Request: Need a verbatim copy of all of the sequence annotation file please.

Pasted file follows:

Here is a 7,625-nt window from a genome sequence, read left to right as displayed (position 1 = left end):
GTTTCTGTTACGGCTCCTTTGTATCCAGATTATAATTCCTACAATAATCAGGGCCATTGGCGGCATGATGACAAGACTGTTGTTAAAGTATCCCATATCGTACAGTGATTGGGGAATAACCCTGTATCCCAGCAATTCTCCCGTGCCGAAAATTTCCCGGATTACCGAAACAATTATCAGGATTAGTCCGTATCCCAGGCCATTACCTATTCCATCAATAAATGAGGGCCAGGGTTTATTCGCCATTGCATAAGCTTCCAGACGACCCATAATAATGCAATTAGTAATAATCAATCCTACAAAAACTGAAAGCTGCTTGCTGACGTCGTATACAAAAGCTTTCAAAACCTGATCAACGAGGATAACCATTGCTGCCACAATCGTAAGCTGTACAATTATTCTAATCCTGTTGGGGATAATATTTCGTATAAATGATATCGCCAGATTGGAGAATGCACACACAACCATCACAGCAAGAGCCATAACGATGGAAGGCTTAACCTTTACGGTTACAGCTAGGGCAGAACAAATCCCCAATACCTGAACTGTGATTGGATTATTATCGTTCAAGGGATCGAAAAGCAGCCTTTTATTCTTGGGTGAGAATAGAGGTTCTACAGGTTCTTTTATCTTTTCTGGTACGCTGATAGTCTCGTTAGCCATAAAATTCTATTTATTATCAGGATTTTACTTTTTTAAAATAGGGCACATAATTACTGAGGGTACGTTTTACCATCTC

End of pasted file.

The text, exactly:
Here is a 7,625-nt window from a genome sequence, read left to right as displayed (position 1 = left end):
GTTTCTGTTACGGCTCCTTTGTATCCAGATTATAATTCCTACAATAATCAGGGCCATTGGCGGCATGATGACAAGACTGTTGTTAAAGTATCCCATATCGTACAGTGATTGGGGAATAACCCTGTATCCCAGCAATTCTCCCGTGCCGAAAATTTCCCGGATTACCGAAACAATTATCAGGATTAGTCCGTATCCCAGGCCATTACCTATTCCATCAATAAATGAGGGCCAGGGTTTATTCGCCATTGCATAAGCTTCCAGACGACCCATAATAATGCAATTAGTAATAATCAATCCTACAAAAACTGAAAGCTGCTTGCTGACGTCGTATACAAAAGCTTTCAAAACCTGATCAACGAGGATAACCATTGCTGCCACAATCGTAAGCTGTACAATTATTCTAATCCTGTTGGGGATAATATTTCGTATAAATGATATCGCCAGATTGGAGAATGCACACACAACCATCACAGCAAGAGCCATAACGATGGAAGGCTTAACCTTTACGGTTACAGCTAGGGCAGAACAAATCCCCAATACCTGAACTGTGATTGGATTATTATCGTTCAAGGGATCGAAAAGCAGCCTTTTATTCTTGGGTGAGAATAGAGGTTCTACAGGTTCTTTTATCTTTTCTGGTACGCTGATAGTCTCGTTAGCCATAAAATTCTATTTATTATCAGGATTTTACTTTTTTAAAATAGGGCACATAATTACTGAGGGTACGTTTTACCATCTC